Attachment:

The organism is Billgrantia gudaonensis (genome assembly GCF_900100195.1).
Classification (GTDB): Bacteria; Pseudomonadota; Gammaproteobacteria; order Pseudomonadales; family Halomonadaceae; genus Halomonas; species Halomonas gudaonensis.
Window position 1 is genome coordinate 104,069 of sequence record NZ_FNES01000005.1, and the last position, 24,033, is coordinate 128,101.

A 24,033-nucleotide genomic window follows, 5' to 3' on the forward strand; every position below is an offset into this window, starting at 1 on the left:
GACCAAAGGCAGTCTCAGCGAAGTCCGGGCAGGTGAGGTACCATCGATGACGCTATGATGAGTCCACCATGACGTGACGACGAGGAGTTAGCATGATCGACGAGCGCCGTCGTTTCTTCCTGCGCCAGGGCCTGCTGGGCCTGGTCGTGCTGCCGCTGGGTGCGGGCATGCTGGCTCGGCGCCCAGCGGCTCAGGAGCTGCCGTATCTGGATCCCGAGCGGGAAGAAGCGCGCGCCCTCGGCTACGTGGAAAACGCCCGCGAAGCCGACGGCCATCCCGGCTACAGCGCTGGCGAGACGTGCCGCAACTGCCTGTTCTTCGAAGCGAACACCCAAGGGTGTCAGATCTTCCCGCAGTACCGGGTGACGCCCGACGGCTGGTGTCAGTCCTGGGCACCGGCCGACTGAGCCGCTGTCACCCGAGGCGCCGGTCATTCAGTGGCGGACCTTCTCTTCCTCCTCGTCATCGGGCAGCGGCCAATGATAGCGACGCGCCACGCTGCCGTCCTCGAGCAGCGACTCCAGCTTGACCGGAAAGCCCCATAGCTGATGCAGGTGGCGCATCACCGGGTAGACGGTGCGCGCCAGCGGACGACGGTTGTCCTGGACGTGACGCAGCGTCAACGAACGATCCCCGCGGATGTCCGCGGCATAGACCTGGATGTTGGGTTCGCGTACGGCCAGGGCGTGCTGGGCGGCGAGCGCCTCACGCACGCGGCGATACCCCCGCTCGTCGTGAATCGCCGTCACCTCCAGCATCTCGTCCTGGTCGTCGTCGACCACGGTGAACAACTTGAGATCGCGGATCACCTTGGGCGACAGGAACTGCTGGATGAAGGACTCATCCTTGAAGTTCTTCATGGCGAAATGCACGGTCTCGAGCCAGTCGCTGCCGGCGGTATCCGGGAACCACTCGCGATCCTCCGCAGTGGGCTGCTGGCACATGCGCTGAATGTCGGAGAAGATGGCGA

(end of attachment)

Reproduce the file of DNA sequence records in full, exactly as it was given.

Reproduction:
The organism is Billgrantia gudaonensis (genome assembly GCF_900100195.1).
Classification (GTDB): Bacteria; Pseudomonadota; Gammaproteobacteria; order Pseudomonadales; family Halomonadaceae; genus Halomonas; species Halomonas gudaonensis.
Window position 1 is genome coordinate 104,069 of sequence record NZ_FNES01000005.1, and the last position, 24,033, is coordinate 128,101.

A 24,033-nucleotide genomic window follows, 5' to 3' on the forward strand; every position below is an offset into this window, starting at 1 on the left:
GACCAAAGGCAGTCTCAGCGAAGTCCGGGCAGGTGAGGTACCATCGATGACGCTATGATGAGTCCACCATGACGTGACGACGAGGAGTTAGCATGATCGACGAGCGCCGTCGTTTCTTCCTGCGCCAGGGCCTGCTGGGCCTGGTCGTGCTGCCGCTGGGTGCGGGCATGCTGGCTCGGCGCCCAGCGGCTCAGGAGCTGCCGTATCTGGATCCCGAGCGGGAAGAAGCGCGCGCCCTCGGCTACGTGGAAAACGCCCGCGAAGCCGACGGCCATCCCGGCTACAGCGCTGGCGAGACGTGCCGCAACTGCCTGTTCTTCGAAGCGAACACCCAAGGGTGTCAGATCTTCCCGCAGTACCGGGTGACGCCCGACGGCTGGTGTCAGTCCTGGGCACCGGCCGACTGAGCCGCTGTCACCCGAGGCGCCGGTCATTCAGTGGCGGACCTTCTCTTCCTCCTCGTCATCGGGCAGCGGCCAATGATAGCGACGCGCCACGCTGCCGTCCTCGAGCAGCGACTCCAGCTTGACCGGAAAGCCCCATAGCTGATGCAGGTGGCGCATCACCGGGTAGACGGTGCGCGCCAGCGGACGACGGTTGTCCTGGACGTGACGCAGCGTCAACGAACGATCCCCGCGGATGTCCGCGGCATAGACCTGGATGTTGGGTTCGCGTACGGCCAGGGCGTGCTGGGCGGCGAGCGCCTCACGCACGCGGCGATACCCCCGCTCGTCGTGAATCGCCGTCACCTCCAGCATCTCGTCCTGGTCGTCGTCGACCACGGTGAACAACTTGAGATCGCGGATCACCTTGGGCGACAGGAACTGCTGGATGAAGGACTCATCCTTGAAGTTCTTCATGGCGAAATGCACGGTCTCGAGCCAGTCGCTGCCGGCGGTATCCGGGAACCACTCGCGATCCTCCGCAGTGGGCTGCTGGCACATGCGCTGAATGTCGGAGAAGATGGCGA